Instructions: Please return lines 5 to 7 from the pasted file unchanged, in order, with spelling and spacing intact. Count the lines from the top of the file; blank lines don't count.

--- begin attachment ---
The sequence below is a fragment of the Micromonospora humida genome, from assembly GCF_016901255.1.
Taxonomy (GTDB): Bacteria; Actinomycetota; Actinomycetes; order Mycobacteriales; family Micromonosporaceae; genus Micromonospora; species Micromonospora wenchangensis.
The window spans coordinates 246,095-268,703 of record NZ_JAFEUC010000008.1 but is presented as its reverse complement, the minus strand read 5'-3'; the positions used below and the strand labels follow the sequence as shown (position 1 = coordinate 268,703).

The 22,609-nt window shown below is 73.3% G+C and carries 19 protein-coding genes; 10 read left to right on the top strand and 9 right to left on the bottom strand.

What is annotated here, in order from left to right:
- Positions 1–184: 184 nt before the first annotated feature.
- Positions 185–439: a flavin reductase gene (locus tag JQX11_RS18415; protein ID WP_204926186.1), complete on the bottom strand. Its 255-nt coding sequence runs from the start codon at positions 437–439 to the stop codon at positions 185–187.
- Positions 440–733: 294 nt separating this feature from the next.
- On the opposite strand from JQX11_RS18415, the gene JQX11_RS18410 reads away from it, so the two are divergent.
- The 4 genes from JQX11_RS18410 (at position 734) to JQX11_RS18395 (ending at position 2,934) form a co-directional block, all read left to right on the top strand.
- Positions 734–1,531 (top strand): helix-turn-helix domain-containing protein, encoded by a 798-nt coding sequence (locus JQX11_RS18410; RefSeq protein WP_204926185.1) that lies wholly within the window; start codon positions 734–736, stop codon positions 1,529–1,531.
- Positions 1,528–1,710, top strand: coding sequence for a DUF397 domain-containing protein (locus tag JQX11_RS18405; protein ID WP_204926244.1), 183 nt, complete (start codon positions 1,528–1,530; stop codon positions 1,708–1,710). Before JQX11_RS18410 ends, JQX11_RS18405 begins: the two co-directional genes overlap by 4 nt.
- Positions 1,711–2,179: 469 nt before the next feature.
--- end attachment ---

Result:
What is annotated here, in order from left to right:
- Positions 1–184: 184 nt before the first annotated feature.
- Positions 185–439: a flavin reductase gene (locus tag JQX11_RS18415; protein ID WP_204926186.1), complete on the bottom strand. Its 255-nt coding sequence runs from the start codon at positions 437–439 to the stop codon at positions 185–187.